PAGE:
Buzz has a hard homework assignment. He has to write a fairy tale. With Fly Guy’s help, Buzz brainstorms story ideas. Fly Guy puts himself into Buzz’s story suggestions—an ugly troll, a smelly pig herder. Fly Guy decides he wants to be a handsome prince. Prince Fly Guy flies to a dark castle, fends off a giant, and rescues a beautiful princess.
The fiftieth installment of the Fly Guy series does not have to be read in order because the plot does not build on previous books. Like the previous books, the story uses slapstick comedy and humorous full-colored illustrations. Much of the humor comes from the illustrations that show Fly Guy as different fairy tale characters. At the end of the story, Prince Fly Guy lives happily ever after.
Prince Fly Guy introduces the process of brainstorming ideas for a story. Throughout the story, Buzz and Fly Guy discuss different story possibilities. For every story possibility, Fly Guy imagines himself as the character going through the scenario. Readers will giggle at the illustrations that show Fly Guy as a fairy tale character who runs from a giant, kisses a frog, and eats cold porridge. Although the story is not unique, younger readers will still enjoy the story, and the conclusion is sure to please.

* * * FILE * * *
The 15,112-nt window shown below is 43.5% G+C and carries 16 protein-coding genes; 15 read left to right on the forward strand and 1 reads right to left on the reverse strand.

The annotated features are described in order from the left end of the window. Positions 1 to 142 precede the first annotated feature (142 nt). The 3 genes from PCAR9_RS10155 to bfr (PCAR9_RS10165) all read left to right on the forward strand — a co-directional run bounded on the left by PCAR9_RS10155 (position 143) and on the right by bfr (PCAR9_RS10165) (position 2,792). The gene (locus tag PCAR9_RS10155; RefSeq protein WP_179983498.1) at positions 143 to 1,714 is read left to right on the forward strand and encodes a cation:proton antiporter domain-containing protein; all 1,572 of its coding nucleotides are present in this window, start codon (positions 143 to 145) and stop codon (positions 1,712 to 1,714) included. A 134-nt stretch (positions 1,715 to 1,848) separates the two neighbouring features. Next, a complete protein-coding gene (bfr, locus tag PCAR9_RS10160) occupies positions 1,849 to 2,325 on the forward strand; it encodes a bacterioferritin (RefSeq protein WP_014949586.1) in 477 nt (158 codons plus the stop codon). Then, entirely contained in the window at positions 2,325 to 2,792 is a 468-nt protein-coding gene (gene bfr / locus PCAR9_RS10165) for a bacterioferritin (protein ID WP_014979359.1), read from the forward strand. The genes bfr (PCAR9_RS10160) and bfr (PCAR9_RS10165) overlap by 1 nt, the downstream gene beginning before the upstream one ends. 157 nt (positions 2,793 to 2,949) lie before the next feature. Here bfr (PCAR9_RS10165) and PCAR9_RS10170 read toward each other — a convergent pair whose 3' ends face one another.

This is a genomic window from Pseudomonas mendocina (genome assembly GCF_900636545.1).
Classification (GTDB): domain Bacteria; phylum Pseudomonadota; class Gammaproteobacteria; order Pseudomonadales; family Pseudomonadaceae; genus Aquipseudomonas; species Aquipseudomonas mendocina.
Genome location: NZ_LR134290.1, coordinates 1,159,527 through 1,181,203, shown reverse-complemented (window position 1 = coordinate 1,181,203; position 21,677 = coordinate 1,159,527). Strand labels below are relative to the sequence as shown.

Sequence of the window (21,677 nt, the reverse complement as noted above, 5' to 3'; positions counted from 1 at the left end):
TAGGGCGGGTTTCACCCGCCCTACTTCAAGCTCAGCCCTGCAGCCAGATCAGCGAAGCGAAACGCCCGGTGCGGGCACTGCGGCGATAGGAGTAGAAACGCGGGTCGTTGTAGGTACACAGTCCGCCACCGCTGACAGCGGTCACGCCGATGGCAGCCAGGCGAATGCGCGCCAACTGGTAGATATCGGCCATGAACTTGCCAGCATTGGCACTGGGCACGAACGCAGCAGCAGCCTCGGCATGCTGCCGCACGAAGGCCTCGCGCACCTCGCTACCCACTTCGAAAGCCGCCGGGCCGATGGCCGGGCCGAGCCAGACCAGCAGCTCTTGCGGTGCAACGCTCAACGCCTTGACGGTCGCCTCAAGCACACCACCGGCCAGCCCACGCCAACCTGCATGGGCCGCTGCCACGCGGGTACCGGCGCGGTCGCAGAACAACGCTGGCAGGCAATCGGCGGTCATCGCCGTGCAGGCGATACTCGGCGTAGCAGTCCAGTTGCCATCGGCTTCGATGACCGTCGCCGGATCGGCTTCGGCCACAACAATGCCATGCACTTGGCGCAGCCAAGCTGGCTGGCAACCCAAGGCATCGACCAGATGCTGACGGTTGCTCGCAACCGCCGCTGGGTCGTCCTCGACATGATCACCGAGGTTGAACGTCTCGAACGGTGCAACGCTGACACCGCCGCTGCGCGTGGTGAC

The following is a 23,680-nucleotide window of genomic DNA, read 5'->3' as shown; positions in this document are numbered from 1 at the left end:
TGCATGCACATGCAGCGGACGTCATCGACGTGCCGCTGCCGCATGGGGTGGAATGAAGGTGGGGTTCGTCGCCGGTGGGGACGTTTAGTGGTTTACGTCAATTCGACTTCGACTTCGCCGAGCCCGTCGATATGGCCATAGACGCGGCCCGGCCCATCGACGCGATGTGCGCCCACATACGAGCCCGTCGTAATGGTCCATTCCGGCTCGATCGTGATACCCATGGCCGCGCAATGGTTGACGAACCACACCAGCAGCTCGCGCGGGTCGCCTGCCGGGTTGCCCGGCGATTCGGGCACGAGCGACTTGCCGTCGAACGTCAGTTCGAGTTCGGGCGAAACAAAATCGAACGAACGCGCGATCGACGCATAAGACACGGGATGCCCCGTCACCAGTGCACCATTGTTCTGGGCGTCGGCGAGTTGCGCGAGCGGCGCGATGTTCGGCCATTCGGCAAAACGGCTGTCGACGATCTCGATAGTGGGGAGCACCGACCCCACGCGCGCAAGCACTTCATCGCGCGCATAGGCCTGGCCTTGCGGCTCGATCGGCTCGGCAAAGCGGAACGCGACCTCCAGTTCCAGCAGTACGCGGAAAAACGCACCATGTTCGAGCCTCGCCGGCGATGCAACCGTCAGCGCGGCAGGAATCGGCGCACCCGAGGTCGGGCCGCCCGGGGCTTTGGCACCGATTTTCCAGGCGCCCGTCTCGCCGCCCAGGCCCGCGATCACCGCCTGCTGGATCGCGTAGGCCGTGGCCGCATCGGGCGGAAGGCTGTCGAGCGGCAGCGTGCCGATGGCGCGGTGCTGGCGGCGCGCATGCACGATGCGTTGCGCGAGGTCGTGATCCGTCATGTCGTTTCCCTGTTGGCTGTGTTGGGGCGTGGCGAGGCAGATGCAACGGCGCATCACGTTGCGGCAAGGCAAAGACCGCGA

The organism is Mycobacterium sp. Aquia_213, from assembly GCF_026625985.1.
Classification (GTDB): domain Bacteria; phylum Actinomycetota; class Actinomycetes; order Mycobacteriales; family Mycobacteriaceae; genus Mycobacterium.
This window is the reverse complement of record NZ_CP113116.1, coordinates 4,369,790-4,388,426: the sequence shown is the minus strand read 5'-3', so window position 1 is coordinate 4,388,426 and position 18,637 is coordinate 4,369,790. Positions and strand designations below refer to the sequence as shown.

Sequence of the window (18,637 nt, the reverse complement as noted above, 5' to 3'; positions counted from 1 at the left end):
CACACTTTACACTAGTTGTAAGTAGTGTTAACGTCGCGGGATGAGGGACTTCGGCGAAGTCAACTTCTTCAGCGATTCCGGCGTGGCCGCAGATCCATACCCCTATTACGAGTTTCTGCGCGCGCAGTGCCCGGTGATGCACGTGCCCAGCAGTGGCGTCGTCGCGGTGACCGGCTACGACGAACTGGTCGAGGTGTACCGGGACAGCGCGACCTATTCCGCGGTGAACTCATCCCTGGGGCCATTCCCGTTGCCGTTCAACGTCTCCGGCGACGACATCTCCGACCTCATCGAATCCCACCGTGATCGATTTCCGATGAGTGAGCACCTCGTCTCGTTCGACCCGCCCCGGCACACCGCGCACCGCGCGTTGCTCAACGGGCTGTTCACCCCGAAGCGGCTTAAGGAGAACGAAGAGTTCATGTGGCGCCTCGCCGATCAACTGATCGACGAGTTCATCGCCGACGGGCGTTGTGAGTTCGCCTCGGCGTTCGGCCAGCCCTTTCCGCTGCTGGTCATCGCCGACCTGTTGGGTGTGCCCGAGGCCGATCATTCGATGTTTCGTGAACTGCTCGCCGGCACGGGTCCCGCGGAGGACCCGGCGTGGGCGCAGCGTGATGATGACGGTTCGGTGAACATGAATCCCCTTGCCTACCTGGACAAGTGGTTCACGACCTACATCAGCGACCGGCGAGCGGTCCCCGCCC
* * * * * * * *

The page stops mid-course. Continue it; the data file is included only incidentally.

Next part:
Designed for younger readers, each page contains large illustrations that use exaggerated facial features to help readers read the character’s emotions. The story will give emerging readers confidence as they move from picture books to chapter books. Prince Fly Guy has three chapters, and most pages have only one sentence. The story’s short sentences, simple vocabulary, and pattern of wording make Prince Fly Guy a good choice for younger readers.
Prince Fly Guy uses the same format as the others stories in the series. Although the story does not have a lesson, the story shows how fun the creative process of writing can be. Prince Fly Guy is an entertaining story that may just lead readers to pick up a pen and try to write their own fairy tale.
- When a giant swats Prince Fly Guy and the princess, “The princess threw her crown. It hit the giant on the nose. The giant fell down.”
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